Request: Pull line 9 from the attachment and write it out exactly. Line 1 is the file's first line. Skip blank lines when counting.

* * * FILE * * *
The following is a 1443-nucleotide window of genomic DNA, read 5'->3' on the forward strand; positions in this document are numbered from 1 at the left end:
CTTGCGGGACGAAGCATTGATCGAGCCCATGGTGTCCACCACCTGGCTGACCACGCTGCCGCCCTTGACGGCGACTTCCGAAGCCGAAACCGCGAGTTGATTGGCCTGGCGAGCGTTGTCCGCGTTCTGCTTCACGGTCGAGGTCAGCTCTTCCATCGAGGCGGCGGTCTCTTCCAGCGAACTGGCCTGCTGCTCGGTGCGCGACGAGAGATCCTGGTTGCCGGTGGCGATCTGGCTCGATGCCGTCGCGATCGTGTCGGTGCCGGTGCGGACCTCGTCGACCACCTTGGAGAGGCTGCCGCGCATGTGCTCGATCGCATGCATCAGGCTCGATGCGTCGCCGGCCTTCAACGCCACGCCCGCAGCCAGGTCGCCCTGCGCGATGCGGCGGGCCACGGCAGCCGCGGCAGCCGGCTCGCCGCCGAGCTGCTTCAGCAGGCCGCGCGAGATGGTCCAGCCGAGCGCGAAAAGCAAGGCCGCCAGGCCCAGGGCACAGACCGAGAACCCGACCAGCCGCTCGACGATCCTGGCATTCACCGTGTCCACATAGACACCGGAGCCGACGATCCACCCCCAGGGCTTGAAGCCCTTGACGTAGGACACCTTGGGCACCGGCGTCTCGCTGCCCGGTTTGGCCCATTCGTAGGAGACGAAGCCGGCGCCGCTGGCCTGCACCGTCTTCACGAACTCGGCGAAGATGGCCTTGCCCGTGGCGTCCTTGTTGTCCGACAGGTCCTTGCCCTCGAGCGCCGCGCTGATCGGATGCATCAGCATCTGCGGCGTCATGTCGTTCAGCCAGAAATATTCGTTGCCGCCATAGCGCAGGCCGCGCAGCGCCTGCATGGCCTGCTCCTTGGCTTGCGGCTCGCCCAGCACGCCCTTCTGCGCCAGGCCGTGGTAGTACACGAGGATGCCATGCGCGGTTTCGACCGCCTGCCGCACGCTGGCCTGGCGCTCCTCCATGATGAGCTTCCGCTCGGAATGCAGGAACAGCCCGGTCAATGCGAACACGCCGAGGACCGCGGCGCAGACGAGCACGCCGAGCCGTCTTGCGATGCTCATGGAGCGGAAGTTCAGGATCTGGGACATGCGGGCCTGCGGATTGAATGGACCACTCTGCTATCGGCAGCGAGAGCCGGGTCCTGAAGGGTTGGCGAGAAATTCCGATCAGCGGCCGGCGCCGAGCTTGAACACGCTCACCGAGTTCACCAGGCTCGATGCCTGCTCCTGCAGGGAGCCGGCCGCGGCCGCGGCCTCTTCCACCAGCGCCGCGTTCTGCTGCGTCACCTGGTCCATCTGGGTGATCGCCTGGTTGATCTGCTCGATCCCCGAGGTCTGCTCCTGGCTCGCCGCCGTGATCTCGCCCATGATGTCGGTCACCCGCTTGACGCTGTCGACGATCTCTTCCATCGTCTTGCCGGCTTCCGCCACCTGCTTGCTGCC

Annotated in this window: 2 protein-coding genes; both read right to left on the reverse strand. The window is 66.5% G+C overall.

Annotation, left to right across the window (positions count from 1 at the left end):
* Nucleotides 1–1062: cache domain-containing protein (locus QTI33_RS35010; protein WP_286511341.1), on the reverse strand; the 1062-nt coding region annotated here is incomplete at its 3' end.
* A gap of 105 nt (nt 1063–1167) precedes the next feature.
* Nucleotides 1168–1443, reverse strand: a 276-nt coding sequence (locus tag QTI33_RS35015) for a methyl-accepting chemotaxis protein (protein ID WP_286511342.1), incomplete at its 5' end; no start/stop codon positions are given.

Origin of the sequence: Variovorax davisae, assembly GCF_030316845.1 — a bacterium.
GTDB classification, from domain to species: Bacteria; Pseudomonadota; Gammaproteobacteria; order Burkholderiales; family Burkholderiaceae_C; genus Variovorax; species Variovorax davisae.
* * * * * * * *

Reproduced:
GTDB classification, from domain to species: Bacteria; Pseudomonadota; Gammaproteobacteria; order Burkholderiales; family Burkholderiaceae_C; genus Variovorax; species Variovorax davisae.